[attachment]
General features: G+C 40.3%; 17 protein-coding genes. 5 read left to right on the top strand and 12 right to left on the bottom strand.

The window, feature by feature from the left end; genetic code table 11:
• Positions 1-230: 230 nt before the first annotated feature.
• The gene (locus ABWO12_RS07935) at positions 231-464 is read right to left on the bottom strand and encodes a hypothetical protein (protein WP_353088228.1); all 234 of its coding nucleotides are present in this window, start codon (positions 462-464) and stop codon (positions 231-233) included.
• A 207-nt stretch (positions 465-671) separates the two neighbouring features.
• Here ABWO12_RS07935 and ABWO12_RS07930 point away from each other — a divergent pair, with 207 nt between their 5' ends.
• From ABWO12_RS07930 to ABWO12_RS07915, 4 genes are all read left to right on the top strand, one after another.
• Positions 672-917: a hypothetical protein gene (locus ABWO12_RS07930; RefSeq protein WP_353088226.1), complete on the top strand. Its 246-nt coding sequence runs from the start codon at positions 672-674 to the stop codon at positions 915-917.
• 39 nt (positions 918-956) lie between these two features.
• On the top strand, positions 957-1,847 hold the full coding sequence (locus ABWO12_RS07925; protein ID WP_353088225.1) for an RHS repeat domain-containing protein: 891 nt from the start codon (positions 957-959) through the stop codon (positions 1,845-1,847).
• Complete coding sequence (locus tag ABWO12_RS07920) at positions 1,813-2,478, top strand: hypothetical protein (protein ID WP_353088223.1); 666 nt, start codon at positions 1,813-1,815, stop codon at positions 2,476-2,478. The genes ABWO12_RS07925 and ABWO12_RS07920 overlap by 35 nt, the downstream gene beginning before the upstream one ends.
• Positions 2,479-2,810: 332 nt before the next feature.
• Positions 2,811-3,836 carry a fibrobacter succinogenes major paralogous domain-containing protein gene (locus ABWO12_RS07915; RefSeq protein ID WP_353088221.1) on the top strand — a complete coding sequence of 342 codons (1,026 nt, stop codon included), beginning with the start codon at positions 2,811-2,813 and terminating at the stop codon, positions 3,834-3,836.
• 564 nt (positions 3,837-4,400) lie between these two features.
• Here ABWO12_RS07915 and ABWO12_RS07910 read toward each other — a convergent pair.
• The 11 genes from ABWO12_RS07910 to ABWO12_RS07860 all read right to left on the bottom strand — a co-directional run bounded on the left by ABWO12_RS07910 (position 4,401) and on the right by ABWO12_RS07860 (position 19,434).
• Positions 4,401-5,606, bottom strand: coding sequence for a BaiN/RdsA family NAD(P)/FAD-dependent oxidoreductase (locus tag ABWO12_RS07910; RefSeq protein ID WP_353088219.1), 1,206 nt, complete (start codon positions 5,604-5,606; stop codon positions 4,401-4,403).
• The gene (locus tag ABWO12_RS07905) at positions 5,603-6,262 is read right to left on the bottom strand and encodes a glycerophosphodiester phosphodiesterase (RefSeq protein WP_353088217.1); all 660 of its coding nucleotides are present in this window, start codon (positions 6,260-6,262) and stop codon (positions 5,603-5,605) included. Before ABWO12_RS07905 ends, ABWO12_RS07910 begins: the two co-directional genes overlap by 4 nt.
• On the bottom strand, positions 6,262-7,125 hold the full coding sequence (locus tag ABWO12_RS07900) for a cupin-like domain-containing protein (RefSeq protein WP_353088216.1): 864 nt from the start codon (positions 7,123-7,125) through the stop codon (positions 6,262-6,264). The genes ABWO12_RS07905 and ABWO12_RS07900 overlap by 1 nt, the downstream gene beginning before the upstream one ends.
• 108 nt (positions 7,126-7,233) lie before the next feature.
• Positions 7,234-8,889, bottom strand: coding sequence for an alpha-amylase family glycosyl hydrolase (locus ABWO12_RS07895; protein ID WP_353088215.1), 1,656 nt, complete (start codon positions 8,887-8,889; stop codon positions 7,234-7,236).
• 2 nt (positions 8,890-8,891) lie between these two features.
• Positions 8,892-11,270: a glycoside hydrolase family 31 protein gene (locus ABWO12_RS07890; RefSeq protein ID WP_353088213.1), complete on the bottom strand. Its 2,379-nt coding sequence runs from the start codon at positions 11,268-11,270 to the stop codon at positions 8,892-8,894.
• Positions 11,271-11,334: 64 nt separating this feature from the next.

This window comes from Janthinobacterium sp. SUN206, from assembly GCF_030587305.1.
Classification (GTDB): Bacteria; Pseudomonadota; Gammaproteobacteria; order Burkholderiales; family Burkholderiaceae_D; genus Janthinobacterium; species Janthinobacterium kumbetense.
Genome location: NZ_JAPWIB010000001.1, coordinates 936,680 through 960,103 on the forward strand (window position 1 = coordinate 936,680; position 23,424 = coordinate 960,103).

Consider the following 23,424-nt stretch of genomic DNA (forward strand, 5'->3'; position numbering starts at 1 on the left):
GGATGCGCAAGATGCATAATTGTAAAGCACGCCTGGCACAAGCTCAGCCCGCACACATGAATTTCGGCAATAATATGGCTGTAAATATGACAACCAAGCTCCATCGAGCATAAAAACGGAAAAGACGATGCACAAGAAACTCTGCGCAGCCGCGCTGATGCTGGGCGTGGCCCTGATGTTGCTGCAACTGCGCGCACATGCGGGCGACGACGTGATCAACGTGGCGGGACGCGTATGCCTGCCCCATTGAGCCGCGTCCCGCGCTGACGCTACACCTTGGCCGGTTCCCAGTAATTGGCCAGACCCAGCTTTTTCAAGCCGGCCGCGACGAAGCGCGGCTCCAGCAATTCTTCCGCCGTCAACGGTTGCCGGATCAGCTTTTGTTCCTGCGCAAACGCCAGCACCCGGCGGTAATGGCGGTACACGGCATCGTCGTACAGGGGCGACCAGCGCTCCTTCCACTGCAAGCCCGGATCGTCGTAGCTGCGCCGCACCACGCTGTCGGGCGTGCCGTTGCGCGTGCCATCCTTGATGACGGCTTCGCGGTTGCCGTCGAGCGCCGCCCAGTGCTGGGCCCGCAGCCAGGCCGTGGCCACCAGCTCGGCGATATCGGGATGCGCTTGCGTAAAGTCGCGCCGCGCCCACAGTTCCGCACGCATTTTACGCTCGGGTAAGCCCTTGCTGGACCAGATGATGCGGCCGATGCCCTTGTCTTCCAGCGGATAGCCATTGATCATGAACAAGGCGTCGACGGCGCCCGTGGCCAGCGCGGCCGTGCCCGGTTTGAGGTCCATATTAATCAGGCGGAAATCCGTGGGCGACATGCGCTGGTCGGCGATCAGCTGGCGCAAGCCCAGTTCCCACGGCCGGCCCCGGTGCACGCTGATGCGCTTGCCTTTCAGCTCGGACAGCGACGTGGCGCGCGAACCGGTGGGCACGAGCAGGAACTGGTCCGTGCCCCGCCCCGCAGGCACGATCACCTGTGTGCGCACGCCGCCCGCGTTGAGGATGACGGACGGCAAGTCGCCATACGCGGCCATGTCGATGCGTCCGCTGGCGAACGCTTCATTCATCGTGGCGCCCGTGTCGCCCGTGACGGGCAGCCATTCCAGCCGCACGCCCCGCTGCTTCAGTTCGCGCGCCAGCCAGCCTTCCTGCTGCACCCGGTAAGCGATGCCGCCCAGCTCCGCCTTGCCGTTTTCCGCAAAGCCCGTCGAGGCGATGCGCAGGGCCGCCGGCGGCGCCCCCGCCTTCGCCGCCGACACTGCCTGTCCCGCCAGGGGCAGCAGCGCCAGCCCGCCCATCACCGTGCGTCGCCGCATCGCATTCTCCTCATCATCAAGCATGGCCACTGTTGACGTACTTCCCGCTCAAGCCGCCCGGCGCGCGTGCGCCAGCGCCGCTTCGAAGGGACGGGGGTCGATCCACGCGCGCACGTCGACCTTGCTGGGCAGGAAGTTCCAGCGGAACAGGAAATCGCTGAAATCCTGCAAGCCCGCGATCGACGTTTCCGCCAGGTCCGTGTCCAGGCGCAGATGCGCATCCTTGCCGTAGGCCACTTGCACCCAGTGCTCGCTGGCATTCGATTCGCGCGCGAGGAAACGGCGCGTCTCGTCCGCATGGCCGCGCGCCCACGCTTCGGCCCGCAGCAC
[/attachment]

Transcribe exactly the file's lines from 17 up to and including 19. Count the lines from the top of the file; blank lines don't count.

• Positions 4,401-5,606, bottom strand: coding sequence for a BaiN/RdsA family NAD(P)/FAD-dependent oxidoreductase (locus tag ABWO12_RS07910; RefSeq protein ID WP_353088219.1), 1,206 nt, complete (start codon positions 5,604-5,606; stop codon positions 4,401-4,403).
• The gene (locus tag ABWO12_RS07905) at positions 5,603-6,262 is read right to left on the bottom strand and encodes a glycerophosphodiester phosphodiesterase (RefSeq protein WP_353088217.1); all 660 of its coding nucleotides are present in this window, start codon (positions 6,260-6,262) and stop codon (positions 5,603-5,605) included. Before ABWO12_RS07905 ends, ABWO12_RS07910 begins: the two co-directional genes overlap by 4 nt.
• On the bottom strand, positions 6,262-7,125 hold the full coding sequence (locus tag ABWO12_RS07900) for a cupin-like domain-containing protein (RefSeq protein WP_353088216.1): 864 nt from the start codon (positions 7,123-7,125) through the stop codon (positions 6,262-6,264). The genes ABWO12_RS07905 and ABWO12_RS07900 overlap by 1 nt, the downstream gene beginning before the upstream one ends.